US Ambassador Kent Wiedemann
Today, US Senator John Kerry arrives in Phnom Penh to try to hammer out an agreement
between the UN and the Cambodian government on the structure of the prosecution at
a future Khmer Rouge tribunal. US ambassador Kent Wiedemann spoke with Anette
Marcher about the American involvement in the negotiation process.
The Post: In October last year, the US presented a tribunal compromise that
involved the supermajority and the coprosecution that are now part of the draft law.
Now, another US-sponsored compromise seems close to breaking the deadlock concerning
the last major outstanding issue between the UN and the Cambodian government, namely
the prosecution. What was the US's motivation for putting those compromises forward?
Wiedemann: We've been seeking to establish a Khmer Rouge tribunal for the
last two years. A tribunal somehow under the auspices of the UN that would live up
to international principles of justice. But in August last year [after talks between
the Cambodian government and a UN team, led by Ralph Zacklin], we found ourselves
with a fundamental impasse between the two sides.
At that point, the US government believed that it would be in our own national interest
to see issues of crimes against humanity dealt with internationally: to develop a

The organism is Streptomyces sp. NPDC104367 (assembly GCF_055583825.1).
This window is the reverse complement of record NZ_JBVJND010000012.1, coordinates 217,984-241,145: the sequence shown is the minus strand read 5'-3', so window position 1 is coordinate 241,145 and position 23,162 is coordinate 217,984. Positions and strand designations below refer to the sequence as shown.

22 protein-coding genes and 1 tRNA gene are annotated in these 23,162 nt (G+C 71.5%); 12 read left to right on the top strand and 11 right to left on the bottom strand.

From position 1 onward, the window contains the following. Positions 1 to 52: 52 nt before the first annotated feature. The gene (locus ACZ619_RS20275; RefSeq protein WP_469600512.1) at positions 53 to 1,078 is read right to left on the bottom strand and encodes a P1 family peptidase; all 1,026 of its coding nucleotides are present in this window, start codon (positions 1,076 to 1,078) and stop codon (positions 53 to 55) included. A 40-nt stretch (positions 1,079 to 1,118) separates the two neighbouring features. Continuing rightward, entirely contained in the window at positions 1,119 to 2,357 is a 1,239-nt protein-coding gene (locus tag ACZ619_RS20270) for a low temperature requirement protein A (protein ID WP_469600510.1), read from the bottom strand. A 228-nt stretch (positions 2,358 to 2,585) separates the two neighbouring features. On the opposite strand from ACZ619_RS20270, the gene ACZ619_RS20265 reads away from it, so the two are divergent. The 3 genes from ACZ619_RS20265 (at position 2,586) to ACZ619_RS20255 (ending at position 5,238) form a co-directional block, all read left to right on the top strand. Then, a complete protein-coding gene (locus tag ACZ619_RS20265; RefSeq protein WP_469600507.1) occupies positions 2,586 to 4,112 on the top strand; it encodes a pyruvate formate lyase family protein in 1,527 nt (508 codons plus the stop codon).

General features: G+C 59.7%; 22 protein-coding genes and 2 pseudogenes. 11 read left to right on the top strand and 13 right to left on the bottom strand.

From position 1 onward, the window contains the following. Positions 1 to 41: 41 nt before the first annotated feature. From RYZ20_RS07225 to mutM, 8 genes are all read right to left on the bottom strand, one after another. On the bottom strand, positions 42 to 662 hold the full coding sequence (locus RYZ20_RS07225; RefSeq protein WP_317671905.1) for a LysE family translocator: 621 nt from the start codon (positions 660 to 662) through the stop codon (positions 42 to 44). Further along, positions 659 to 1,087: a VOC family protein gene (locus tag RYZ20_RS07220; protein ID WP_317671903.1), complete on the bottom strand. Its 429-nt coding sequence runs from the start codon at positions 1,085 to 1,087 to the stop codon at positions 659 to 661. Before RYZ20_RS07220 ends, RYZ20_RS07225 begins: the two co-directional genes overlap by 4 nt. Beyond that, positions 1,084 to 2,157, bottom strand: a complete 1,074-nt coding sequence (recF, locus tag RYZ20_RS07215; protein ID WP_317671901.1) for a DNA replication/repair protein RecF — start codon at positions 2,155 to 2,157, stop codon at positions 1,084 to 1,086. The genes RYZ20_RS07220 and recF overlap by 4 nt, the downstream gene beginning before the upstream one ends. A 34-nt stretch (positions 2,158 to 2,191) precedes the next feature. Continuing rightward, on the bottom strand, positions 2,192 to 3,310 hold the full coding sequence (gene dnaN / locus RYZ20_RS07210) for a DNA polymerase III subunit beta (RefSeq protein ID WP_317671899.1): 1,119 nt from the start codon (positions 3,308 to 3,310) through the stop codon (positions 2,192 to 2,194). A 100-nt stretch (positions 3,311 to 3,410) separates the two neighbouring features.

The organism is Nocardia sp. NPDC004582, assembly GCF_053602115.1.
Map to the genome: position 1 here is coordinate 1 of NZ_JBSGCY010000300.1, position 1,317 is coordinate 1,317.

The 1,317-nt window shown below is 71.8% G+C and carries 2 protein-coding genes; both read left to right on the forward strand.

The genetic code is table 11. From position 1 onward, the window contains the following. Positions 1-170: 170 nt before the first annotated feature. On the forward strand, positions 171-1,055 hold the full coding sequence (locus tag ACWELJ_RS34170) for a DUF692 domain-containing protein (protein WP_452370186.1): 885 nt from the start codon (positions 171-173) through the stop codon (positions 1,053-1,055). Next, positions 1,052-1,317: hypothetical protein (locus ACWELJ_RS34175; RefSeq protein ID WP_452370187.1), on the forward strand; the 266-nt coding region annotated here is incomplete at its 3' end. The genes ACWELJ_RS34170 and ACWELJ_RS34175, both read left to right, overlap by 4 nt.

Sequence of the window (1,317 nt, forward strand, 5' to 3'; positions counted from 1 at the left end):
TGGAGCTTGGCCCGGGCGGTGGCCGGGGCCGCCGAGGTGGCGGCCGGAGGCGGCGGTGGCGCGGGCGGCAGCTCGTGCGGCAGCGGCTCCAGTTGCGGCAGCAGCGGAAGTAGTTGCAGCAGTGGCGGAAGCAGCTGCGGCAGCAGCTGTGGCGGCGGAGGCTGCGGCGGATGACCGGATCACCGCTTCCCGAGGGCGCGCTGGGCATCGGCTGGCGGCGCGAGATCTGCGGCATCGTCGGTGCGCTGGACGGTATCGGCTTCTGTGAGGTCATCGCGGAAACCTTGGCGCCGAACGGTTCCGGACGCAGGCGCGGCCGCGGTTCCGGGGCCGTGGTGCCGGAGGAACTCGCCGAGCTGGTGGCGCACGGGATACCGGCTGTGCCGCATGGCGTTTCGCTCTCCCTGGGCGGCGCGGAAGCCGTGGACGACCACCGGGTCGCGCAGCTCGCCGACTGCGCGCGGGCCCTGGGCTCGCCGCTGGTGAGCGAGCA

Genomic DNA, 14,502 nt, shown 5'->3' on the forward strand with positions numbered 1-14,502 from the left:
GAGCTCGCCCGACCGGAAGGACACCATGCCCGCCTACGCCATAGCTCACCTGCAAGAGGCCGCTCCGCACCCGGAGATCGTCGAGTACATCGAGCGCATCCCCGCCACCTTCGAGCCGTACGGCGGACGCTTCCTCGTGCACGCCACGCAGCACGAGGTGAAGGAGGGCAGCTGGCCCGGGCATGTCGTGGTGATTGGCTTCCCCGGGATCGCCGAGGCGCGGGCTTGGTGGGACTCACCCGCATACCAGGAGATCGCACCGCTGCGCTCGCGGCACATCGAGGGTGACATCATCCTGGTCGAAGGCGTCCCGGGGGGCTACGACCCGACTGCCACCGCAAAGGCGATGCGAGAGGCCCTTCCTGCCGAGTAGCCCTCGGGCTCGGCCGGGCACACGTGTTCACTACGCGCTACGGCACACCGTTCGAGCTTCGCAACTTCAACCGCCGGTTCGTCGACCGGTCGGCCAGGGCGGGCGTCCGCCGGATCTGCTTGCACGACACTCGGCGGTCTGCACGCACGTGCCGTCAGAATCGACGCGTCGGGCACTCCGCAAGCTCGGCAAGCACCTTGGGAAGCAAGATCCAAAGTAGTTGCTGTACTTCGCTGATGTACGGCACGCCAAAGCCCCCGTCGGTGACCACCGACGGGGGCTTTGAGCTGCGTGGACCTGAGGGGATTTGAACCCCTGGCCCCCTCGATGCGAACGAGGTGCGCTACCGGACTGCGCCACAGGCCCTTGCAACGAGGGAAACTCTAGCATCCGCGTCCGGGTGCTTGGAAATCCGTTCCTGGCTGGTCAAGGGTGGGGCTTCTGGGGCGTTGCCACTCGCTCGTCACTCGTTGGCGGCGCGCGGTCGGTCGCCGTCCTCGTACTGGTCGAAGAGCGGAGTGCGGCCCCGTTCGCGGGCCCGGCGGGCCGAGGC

fabric of international law to deal with those kinds of crimes and to find justice
for the Khmer Rouge within that framework.
Further, we felt that credible justice for the Khmer Rouge was something that really
needed to happen in this country in order to close that tragic chapter of history.
So seeing the impasse between the UN and the government, we offered our good offices
to both sides in October and said that we would be pleased to help behind the scenes.
We pointed out that it was really an issue between the government and the UN and
that only they could make the decisions, but that we were there to help.
We then also began to offer ideas that would permit a practical integration of UN
or international jurists into the Cambodian system. Since October and until now we
have been fully engaged in the process pretty intensively.
We started out with the very thin draft that had been produced here as a basis for
the tribunal. Knowing the great gap between that draft and the expectations of the
UN Legal Affairs Office, we tried to introduce increasing increments of the UN's
view - which is of course also our own - into the Cambodian draft. And I believe
we have been successful in doing quite a lot in that direction.
The question of the prosecution is really a basic issue of political trust. There
is a fear that the government could manipulate the members of the tribunal in a way
that would block the prosecution. So the UN's basic aim was to find a legal mechanism
that would preempt that from happening.
This is what we have been working on ever since Undersecretary-General Hans Corell
and his team left Phnom Penh. And a compromise proposal was put forward in early